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Life message is Augustinian’s mission

Kathrynne Skonicki

Catholic Explorer- Joliet, IL
September 01, 2005

GLEN ELLYN—Augustinian Father Denis Wilde, full-time priest associate of Priests for Life, stood alongside 40 other pro-lifers Sept. 10 at Aanchor Health Center in Glen Ellyn. Father Wilde was proud to announce the holy hour doesn’t go unnoticed at the abortion facility located on the busy thoroughfare of Roosevelt Road.

On this particular day, three of the nine patients who walked into the clinic turned around and decided against the procedure, explained Father Wilde. He said, “Three babies were saved that day.”

The recitation of the rosary led by Father Wilde served as a spiritual boost to Carol Wright, a parishioner of St. James the Apostle Parish and a regular sidewalk counselor of Helpers of God’s Precious Infants. She is usually among the dozen people who pray outside the clinic on Wednesdays and Saturdays as abortion procedures are performed. She said, “If we had one girl leave a week we’d be delighted.”

Wright said the presence of a representative from the Priests for Life organization worked to bolster the crowd of pro-life supporters from the usual group of 10 to 40. As a prominent figure in the pro-life movement, Father Wilde’s presence was seen as reinforcement, she said. Meanwhile, the regular priestly support from the diocesan clergy is greatly appreciated, added Wilde. “I’m encouraged there are priests out there fighting this battle.”

That’s exactly the message Father Wilde conveyed as the Philadelphia-based priest prayed on the frontlines with his fellow pro-life crusaders. His Sept. 9-12 trip to the Diocese of Joliet included many speaking engagements at St. Petronille Parish in Glen Ellyn, Driscoll Catholic High School in Addison and Montini Catholic High School in Lombard.

“The high school students are in need of having a better understanding of these issues,” added Kate Coffey, co-chair of St. Petronille Parish pro-life committee. She said they included the high school on the itinerary when they invited Father Wilde to the parish because the teens are “very vital in ending abortion.” She continued, “They are very close to the abortion issue. Statistically, they could know someone considering one (an abortion) or find themselves in that position.”

During a Sept. 11 conversation with the Catholic Explorer, Father Wilde said he left his position as a professor at Villanova University to travel the country with the intention of increasing awareness about abortion. He said, “The most important thing is life. Without that we can’t talk about any of the other issues.”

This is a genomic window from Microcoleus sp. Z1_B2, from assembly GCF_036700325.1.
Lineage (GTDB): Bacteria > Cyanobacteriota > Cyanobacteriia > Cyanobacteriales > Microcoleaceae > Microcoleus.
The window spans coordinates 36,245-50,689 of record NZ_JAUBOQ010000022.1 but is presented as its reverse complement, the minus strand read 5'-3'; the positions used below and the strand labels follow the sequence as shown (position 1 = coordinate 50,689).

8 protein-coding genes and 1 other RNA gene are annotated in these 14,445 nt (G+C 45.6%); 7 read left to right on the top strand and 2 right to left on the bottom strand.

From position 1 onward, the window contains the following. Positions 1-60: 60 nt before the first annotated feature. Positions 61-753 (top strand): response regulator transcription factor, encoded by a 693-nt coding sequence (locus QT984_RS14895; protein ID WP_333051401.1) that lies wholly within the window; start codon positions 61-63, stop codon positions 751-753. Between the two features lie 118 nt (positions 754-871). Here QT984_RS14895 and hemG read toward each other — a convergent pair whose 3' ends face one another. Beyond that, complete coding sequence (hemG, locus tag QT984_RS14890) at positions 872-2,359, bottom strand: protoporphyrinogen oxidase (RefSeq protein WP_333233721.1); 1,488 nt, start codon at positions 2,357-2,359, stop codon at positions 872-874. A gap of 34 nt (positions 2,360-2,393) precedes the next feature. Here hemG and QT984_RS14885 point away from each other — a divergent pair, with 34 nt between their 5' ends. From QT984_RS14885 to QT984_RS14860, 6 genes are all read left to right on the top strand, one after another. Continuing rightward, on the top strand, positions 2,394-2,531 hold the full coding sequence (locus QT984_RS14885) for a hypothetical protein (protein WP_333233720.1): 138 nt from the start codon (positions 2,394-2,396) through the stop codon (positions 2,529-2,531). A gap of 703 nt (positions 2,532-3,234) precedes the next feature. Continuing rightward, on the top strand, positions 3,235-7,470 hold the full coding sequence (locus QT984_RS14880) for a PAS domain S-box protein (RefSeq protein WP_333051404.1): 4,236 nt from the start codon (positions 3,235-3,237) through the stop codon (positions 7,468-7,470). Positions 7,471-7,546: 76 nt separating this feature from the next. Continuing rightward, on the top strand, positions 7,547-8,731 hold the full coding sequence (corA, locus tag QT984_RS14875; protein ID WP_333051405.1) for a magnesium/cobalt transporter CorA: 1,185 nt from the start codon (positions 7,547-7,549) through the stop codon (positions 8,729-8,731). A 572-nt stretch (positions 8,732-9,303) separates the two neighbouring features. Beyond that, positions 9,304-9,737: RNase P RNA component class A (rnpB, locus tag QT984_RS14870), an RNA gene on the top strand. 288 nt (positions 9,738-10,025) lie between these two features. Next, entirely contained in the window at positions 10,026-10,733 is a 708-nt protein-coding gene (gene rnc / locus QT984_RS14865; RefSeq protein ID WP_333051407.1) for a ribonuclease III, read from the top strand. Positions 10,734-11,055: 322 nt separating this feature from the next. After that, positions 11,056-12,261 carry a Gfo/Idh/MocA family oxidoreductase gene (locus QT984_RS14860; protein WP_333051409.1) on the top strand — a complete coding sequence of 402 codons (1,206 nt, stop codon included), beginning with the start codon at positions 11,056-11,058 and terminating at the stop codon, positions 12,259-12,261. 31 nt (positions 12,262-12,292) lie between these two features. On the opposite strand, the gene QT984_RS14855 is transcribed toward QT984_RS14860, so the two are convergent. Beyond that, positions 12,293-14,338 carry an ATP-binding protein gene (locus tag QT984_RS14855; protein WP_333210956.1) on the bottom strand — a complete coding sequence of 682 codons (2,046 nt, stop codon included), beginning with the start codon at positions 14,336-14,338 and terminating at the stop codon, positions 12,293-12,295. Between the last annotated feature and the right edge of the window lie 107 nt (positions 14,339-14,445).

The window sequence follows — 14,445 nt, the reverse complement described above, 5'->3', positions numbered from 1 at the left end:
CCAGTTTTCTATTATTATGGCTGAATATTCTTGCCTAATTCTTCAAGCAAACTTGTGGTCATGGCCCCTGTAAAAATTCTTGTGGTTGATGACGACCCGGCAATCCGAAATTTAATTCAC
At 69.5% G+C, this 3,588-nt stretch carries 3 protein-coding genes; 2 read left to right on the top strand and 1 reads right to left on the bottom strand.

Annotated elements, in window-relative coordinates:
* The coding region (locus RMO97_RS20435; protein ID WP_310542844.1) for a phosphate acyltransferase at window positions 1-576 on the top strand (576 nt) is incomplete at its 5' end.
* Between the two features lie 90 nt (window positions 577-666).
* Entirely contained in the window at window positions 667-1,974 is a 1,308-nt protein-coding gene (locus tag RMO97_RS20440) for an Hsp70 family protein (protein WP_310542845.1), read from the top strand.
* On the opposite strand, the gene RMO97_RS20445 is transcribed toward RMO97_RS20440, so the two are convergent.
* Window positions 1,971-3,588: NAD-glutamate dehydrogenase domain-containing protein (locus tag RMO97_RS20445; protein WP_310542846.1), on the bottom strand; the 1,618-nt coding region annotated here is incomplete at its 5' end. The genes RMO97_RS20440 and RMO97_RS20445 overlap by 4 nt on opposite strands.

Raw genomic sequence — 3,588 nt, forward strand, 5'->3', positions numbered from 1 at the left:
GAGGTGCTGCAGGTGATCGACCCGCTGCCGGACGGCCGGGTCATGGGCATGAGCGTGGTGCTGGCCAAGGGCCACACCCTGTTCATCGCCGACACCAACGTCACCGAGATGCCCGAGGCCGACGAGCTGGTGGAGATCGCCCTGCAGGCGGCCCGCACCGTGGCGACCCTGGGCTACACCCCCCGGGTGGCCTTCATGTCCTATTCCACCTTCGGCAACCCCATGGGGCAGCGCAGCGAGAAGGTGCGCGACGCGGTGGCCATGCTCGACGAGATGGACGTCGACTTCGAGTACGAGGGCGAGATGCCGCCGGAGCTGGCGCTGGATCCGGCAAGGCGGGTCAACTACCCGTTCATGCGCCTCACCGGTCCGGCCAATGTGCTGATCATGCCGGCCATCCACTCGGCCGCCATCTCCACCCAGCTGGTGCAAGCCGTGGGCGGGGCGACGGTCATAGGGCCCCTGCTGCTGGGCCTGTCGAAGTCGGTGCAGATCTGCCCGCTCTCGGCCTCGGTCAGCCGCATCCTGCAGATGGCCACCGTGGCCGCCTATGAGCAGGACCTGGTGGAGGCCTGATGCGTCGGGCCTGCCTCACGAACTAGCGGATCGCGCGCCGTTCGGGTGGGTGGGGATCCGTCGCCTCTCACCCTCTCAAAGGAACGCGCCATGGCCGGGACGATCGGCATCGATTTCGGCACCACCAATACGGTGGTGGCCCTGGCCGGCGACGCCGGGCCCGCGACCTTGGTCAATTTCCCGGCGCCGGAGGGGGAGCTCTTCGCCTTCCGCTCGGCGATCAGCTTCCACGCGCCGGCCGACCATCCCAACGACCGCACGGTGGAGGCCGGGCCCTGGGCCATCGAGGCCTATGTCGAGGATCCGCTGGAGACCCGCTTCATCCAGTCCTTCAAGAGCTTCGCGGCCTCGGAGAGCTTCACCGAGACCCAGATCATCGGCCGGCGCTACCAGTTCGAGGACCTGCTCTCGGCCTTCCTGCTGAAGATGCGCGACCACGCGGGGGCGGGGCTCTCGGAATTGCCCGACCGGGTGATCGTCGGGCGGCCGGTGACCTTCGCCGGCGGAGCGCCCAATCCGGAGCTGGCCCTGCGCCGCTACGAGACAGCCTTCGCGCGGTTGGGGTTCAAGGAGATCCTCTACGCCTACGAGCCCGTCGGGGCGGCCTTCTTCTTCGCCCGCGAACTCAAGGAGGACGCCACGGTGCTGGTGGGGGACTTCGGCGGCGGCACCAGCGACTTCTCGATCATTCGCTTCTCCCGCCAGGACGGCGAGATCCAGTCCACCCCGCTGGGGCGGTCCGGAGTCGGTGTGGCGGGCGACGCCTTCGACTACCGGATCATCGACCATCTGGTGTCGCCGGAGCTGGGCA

Father Wilde is among the seven priests who have dedicated themselves to sharing the ministry of Priests for Life. He expressed excitement over five men who are discerning vows to a newly approved society of apostolic life, the Missionaries of the Gospel of Life. They are expected to enter their community Oct. 15. Father Frank Pavone, national director of Priests for Life, established the community in Amarillo, Texas.

While Father Wilde praised the growing number of clergymen dedicating themselves to the pro-life movement, he also emphasized the importance of the laity. He listed upwards of 50 lay people in Staten Island who dedicate themselves to the ministry of Priests for Life. The movement is working in partnership with many pro-life organizations such as Rachel’s Vineyard Retreats and the Silent No More Campaign.   [Note: Rachel’s Vineyard and the Silent No More Awareness Campaign are both ministries of Priests for Life.]

Gathering foot soldiers in the battle for life is important, added Father Wilde. He rattled off statistics that indicate the uphill fight against this “moral disease affecting our country.” He said an “abortion occurs every 23 seconds, 4,000 babies die every day” and 43 million abortions have been performed in the last 33 years in the United States.

During his homily at the 6 p.m. Mass for youth and families at St. Petronille Parish, Father Wilde urged the congregation to offer compassion and support to those who have made the difficult decision to have an abortion. The priest who is active in post-abortive counseling programs also preached about forgiveness, noting that the aborted baby still loves its mother despite her decision. He pointed out that mothers are the victims of abortion as well; many suffer from grief, increased stress, anxiety and guilt.

Father Wilde also encouraged the congregation to take action. He said, “Let us do what we can in our community to look at life and how we define it.” One of the first steps is to change word usage from “pro-choice” to “pro-abortion.” A different word choice can indicate a different perspective, he noted.

The priest also advised the faithful on how to discuss the abortion issue with opponents. He said the argument is dependent on proving two things: whether or not the fetus is a human being and whether or not it is morally and ethically right to kill one of God’s creations. Father Wilde defended the humanity of the fetus and said, “I don’t have to wear these vestments to talk about that. It’s a scientific fact.”

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